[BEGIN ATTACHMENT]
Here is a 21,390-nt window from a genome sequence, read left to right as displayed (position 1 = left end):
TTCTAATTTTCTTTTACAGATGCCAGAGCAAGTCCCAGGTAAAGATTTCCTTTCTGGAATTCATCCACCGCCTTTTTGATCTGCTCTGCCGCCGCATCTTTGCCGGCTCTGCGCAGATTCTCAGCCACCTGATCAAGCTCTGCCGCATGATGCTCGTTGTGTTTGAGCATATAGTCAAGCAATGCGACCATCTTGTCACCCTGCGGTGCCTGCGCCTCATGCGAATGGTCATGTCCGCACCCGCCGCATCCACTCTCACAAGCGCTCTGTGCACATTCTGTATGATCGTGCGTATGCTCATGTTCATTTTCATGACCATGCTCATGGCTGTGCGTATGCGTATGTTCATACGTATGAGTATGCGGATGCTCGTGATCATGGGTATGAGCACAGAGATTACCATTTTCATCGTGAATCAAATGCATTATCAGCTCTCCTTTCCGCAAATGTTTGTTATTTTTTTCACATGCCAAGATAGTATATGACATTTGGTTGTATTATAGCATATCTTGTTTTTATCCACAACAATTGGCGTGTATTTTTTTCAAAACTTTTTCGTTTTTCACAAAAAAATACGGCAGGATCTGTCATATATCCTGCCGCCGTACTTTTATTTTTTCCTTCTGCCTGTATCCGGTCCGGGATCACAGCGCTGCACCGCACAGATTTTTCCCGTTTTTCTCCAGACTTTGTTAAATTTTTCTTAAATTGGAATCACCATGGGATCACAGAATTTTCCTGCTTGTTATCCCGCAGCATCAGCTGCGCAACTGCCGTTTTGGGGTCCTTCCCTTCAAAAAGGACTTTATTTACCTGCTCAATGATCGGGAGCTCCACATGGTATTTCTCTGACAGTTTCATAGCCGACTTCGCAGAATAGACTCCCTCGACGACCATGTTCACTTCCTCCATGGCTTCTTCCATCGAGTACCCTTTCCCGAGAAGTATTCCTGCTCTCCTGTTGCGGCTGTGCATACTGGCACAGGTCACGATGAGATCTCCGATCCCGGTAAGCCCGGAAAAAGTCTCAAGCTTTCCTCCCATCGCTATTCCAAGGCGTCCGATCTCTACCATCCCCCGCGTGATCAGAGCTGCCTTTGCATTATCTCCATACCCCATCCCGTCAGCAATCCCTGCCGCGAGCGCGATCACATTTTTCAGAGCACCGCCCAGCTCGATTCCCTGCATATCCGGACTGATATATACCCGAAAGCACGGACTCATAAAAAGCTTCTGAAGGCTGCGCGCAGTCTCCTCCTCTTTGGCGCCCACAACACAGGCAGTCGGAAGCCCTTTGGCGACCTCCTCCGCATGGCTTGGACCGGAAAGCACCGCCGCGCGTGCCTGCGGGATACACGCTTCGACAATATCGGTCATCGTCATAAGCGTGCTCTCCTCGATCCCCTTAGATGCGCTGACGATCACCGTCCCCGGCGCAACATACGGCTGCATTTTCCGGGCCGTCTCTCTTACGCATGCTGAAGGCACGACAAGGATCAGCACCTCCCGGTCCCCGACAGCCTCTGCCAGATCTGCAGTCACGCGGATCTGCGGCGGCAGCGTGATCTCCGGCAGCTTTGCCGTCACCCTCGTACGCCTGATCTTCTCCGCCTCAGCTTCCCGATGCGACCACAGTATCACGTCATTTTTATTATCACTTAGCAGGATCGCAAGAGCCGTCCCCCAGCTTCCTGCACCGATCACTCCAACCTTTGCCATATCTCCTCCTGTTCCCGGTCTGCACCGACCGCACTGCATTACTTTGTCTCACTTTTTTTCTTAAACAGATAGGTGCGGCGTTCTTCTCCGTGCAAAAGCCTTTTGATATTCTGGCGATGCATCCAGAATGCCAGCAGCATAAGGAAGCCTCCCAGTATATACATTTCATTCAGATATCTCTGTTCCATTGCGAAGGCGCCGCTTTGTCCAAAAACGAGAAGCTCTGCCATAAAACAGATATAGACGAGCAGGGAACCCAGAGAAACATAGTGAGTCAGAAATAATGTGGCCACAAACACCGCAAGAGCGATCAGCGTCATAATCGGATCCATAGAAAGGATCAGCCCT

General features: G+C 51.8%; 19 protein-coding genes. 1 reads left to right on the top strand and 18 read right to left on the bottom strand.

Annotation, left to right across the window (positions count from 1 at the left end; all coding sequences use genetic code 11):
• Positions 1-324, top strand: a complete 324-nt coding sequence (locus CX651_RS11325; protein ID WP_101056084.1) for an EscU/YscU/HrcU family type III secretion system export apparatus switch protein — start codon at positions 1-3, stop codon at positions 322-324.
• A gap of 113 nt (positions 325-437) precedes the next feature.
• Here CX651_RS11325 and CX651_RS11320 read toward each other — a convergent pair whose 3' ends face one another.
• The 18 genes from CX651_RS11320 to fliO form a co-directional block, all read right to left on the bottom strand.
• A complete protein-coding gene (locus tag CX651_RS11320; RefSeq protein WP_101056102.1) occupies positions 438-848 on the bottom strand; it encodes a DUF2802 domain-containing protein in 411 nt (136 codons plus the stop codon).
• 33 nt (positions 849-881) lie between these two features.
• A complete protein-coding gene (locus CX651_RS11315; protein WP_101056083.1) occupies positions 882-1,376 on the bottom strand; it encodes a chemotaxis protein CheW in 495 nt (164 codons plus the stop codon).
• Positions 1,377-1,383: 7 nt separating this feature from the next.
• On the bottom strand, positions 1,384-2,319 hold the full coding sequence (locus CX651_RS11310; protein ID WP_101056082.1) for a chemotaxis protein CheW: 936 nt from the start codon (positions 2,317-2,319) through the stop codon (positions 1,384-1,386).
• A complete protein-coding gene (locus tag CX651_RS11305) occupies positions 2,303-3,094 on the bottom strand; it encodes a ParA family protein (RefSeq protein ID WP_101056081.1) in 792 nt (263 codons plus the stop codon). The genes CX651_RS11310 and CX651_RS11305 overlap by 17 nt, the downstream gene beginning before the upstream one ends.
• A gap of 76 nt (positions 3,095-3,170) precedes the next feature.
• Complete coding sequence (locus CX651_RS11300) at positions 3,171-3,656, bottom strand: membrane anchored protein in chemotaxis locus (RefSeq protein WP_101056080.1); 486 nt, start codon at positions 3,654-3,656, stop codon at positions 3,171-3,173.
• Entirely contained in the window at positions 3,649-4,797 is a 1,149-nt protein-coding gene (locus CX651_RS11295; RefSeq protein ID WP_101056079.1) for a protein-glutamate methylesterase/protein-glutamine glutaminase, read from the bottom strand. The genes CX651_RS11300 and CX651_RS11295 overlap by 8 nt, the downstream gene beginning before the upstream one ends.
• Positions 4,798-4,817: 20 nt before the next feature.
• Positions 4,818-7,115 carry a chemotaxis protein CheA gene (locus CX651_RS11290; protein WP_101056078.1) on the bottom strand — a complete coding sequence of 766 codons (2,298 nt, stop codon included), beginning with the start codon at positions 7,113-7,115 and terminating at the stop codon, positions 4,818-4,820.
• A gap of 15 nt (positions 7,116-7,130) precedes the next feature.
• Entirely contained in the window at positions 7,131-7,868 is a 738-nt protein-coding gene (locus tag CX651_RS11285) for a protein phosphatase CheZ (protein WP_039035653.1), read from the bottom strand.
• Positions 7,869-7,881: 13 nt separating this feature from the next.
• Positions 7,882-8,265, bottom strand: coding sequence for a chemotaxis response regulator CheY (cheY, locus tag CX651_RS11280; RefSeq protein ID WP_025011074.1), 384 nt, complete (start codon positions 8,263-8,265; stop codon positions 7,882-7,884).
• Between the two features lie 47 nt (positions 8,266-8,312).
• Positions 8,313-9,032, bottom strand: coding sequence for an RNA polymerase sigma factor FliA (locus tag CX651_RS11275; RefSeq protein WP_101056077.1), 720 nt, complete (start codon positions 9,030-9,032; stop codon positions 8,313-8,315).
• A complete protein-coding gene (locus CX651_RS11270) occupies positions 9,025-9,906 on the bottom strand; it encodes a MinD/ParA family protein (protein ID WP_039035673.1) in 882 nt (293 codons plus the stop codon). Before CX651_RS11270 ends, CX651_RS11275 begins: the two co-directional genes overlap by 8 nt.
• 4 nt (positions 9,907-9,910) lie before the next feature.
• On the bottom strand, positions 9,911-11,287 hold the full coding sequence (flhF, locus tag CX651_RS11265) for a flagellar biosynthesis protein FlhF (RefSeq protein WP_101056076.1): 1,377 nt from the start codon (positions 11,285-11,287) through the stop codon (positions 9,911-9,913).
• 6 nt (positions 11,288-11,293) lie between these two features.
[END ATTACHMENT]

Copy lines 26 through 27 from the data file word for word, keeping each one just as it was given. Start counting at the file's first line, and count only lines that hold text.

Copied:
• A complete protein-coding gene (locus CX651_RS11270) occupies positions 9,025-9,906 on the bottom strand; it encodes a MinD/ParA family protein (protein ID WP_039035673.1) in 882 nt (293 codons plus the stop codon). Before CX651_RS11270 ends, CX651_RS11275 begins: the two co-directional genes overlap by 8 nt.
• 4 nt (positions 9,907-9,910) lie before the next feature.